Merchant cash advance funders use both methods to pull credit. If you are concerned about your credit score being affected, you should make sure you only apply to funders who use a “soft” credit pull to qualify their clients. Unfortunately, many merchant cash advance lenders will do a “hard” pull. If you are worried about your credit being affected, you need to ask and be aware of what type of pull will be done when you are applying for a merchant cash advance.
Impacts of the Advance on Your Credit Score
When it comes to the actual merchant cash advance you will receive, you do not have to worry about your credit being affected. The vast majority of merchant cash advances will not report to any of the credit bureaus. It is simply not in their business models to report to the credit bureaus.
Will Paying Off the Advance Raise My Credit Score?
We have also been asked by many of our clients and potential clients, if paying off a merchant advance in full will raise my credit score. The answer in no. Paying off a merchant cash advance will not raise your credit score in any way.
On the opposite side of that same question, if you default and stop paying your merchant cash advances, it is highly unlikely that will negatively impact your credit score.
What Actions Might Impact My Credit Score After Taking a MCA?
Merchant cash advances carry very high interest rates and fees. We see many clients default on their advances because they were not prepared for the daily debits that come out of their accounts each and every business day.
Our experience has been that once a borrower begins to default on one or more advances, that borrower will do anything within reason to secure some type of additional funding to keep the business afloat.
Seeking additional funding during your period of delinquency will likely result in new credit inquiries and possible “hard” pulls from other potential lenders. This set of circumstances will likely further lower your credit score. Once you start applying for additional loans and your credit is pulled again or repeatedly, this will most likely lower your score.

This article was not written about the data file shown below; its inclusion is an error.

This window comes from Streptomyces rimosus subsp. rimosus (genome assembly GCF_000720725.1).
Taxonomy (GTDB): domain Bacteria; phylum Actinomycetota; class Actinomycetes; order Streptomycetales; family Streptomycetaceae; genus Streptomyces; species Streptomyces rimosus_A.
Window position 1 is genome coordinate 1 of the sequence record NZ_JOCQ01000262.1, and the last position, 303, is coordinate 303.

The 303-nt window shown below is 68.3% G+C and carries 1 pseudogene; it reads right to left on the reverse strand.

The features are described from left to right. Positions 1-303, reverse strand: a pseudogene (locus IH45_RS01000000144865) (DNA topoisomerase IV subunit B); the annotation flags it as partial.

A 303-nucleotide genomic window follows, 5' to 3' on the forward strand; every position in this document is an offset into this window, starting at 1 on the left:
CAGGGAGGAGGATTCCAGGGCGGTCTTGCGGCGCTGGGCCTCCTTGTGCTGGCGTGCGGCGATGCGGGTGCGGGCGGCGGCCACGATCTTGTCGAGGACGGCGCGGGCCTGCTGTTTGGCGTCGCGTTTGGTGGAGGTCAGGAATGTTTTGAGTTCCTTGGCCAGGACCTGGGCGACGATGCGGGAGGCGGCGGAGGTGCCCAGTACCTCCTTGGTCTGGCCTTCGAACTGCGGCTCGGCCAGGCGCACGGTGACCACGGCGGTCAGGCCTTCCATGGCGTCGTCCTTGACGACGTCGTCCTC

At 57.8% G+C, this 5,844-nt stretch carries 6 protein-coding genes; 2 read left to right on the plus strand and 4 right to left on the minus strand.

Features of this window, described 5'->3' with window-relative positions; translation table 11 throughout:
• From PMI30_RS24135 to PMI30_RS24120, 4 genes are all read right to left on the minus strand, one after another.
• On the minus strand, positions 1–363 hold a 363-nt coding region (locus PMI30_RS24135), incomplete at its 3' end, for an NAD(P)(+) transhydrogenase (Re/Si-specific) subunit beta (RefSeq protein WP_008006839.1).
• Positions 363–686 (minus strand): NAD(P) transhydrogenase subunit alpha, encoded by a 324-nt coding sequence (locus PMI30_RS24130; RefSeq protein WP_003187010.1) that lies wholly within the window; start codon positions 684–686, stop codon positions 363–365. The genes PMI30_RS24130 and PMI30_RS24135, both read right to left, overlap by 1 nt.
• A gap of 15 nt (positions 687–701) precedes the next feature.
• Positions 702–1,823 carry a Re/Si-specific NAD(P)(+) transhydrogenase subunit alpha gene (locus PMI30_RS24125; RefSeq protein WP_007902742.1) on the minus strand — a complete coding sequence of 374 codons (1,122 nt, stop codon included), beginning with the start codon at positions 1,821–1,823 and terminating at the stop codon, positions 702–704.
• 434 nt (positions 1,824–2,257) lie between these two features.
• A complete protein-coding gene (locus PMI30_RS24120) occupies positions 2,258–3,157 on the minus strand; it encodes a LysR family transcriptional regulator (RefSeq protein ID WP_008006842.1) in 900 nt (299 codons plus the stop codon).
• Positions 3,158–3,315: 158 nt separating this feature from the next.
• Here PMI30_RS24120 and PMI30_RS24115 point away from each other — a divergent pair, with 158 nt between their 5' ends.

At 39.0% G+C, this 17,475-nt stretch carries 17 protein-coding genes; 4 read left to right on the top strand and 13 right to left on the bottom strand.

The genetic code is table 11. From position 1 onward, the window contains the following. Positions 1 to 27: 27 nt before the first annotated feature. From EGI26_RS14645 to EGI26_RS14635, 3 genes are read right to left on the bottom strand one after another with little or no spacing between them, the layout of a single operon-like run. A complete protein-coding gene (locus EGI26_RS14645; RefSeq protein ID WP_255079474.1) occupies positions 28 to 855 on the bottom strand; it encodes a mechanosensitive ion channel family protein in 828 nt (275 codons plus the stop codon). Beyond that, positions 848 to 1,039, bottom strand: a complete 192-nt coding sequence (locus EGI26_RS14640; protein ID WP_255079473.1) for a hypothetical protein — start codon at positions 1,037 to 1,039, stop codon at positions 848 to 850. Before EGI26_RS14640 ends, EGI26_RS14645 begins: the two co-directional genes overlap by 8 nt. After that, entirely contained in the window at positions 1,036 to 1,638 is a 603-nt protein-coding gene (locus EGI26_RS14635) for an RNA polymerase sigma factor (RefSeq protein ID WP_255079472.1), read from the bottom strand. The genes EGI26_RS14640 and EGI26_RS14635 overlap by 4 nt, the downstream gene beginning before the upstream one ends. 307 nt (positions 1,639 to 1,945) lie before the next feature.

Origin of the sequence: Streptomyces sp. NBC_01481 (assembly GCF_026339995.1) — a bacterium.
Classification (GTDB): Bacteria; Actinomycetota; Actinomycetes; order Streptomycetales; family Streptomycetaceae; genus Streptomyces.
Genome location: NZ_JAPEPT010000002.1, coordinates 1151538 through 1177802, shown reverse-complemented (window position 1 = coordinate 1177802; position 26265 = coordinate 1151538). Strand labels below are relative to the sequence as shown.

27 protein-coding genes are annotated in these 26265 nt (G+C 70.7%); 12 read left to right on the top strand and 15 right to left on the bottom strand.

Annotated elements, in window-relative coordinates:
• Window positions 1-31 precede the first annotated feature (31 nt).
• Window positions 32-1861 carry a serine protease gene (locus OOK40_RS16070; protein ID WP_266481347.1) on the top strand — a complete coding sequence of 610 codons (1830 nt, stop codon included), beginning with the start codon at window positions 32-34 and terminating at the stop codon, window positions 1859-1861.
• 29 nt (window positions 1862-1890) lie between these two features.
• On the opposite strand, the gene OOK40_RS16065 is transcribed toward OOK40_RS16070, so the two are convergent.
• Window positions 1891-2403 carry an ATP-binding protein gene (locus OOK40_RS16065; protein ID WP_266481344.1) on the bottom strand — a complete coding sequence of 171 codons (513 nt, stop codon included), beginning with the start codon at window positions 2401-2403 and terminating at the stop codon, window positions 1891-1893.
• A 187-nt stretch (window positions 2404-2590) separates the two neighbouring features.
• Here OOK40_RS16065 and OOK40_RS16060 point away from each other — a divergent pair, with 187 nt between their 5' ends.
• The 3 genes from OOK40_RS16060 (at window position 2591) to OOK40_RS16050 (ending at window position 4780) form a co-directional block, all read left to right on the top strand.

Credit Impacts of Defaulting On a Merchant Cash Advance
What happens when you default on a merchant cash advance?
When you default, your advance will usually be assigned to a collection firm or an attorney’s office. They will try to get you to pay back the money that is owed. If you do not pay the collection company, they could possibly threaten to target your credit report.
The collection agencies could try to report those accounts to the credit bureaus. What is more likely is that an attorney hired by the merchant cash advance company or possibly hired by the collection firm, will file a lawsuit against you.
If they file suit and they win a judgment, that judgment is likely to show up on your credit report. The defaulted loan and money judgment would then likely appear on your credit report just as any other judgment would.
This will, of course, lower your credit score. The best way to protect against this happening, if a merchant cash advance company sues you for collection of monies lent, is to hire an attorney to defend that suit and to negotiate on your behalf, in order to ultimately avoid a judgment.
Although merchant cash advances generally do not greatly impact your credit score (absent a judgment), they are very expensive and volatile loans. The rate of default on merchant cash advances is extremely high – much higher default rates than normal loans.
You may be worried about your credit score but most importantly you need to focus on getting yourself out of any merchant cash advances you may currently be in.
If you have found yourself stuck with merchant cash advance debt and need help or guidance as to what your best options may be, please call us. Our team at Business Debt Law Group always offers complimentary consultations to help business borrowers in any way we can.